Source Jeff Masters, Weather Underground:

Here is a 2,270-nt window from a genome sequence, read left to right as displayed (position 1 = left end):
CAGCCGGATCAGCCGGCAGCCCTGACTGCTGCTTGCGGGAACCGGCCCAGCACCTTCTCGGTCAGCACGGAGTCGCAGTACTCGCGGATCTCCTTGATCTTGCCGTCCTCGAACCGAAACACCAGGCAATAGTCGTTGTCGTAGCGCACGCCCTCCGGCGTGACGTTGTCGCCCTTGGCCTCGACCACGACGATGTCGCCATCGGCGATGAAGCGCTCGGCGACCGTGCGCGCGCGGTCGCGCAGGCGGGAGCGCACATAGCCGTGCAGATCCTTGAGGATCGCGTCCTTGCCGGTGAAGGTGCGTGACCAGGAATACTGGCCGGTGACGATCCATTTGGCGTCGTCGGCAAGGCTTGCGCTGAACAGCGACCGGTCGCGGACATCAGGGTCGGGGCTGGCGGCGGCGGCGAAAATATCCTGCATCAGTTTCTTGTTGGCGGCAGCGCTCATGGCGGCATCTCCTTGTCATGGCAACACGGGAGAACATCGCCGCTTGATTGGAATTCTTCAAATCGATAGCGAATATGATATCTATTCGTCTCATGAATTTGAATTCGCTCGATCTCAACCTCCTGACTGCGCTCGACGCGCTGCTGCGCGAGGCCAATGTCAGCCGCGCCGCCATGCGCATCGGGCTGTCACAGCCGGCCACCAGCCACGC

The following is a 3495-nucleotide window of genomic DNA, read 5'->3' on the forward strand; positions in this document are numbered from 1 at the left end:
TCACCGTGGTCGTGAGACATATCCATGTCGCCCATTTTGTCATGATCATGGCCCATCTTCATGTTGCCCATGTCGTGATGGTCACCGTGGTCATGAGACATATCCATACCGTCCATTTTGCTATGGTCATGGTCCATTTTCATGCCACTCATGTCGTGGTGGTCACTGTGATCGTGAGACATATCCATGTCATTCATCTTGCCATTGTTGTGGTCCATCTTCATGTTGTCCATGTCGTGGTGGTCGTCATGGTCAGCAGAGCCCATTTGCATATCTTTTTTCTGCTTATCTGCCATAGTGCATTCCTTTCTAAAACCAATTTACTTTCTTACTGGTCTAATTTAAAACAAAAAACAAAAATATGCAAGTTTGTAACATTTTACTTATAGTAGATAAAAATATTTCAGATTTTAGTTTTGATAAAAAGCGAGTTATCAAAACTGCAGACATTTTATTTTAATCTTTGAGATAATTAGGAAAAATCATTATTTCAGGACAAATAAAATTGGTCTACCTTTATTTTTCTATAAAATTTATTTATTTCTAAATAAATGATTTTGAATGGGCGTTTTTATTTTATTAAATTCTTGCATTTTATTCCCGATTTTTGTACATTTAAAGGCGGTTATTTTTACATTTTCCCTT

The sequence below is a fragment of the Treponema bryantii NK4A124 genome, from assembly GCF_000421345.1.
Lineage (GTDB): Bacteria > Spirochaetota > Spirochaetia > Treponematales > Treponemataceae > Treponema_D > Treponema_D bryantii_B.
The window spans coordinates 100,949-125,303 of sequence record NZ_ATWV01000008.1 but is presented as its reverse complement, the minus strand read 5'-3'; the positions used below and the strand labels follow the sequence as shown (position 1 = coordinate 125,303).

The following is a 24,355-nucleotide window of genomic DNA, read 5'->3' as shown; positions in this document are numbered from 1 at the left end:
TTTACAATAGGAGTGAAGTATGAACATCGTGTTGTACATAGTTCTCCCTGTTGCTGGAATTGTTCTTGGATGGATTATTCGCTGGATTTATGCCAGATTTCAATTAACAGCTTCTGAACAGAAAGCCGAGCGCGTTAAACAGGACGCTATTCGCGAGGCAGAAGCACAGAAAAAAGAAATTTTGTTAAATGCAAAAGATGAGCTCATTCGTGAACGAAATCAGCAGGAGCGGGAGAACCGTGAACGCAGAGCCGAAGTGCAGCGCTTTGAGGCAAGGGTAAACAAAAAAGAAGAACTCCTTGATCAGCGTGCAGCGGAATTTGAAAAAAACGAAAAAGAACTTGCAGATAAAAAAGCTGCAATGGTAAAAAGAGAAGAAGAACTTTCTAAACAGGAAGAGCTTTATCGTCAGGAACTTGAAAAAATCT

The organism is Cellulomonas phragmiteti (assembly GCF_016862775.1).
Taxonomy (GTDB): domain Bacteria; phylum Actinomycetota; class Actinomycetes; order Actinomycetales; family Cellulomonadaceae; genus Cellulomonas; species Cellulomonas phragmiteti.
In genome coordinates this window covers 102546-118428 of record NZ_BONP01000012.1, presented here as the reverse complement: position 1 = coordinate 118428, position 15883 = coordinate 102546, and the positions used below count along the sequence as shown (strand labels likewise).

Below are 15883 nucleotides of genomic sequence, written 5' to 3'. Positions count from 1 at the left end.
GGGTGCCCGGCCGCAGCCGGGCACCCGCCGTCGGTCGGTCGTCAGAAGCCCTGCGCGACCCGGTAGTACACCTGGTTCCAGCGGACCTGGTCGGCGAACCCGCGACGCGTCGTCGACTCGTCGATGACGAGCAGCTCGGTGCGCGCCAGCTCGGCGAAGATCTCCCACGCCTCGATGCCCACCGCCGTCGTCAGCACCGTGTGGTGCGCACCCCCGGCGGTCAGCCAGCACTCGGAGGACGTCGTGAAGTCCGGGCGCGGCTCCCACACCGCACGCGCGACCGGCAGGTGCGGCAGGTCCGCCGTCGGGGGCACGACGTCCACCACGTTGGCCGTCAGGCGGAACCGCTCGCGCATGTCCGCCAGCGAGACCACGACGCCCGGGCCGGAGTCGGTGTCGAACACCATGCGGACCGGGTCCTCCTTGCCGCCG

Recent microwave imagery from NASA’s TRMM satellite shows that Bingza had a large region of heavy rains of 0.4 – 0.7 inches per hour in the eyewall and inner spiral bands at landfall. Rainfall amounts of up to 8 inches are being predicted along Bingza’s path over northern Madagascar for the coming 24 hours by NOAA’s automated tropical cyclone rainfall prediction system. Rains of this magnitude are capable of causing dangerous flooding in Madagascar, and the storm’s winds and storm surge likely caused serious damage in the moderately populated area where the storm came ashore. Bingiza will weaken today as it traverses the island, but is expected to re-intensify once it emerges over the Mozambique Channel between Africa and Madagascar on Tuesday, where sea surface temperatures are about 0.4°C above average. As the storm skirts the western coast of Madagascar Tuesday and Wednesday, the island will receive additional very heavy rains on its mountainous slopes. Madagascar suffers from extensive deforestation, and a storm like Bingiza is capable of causing very dangerous floods.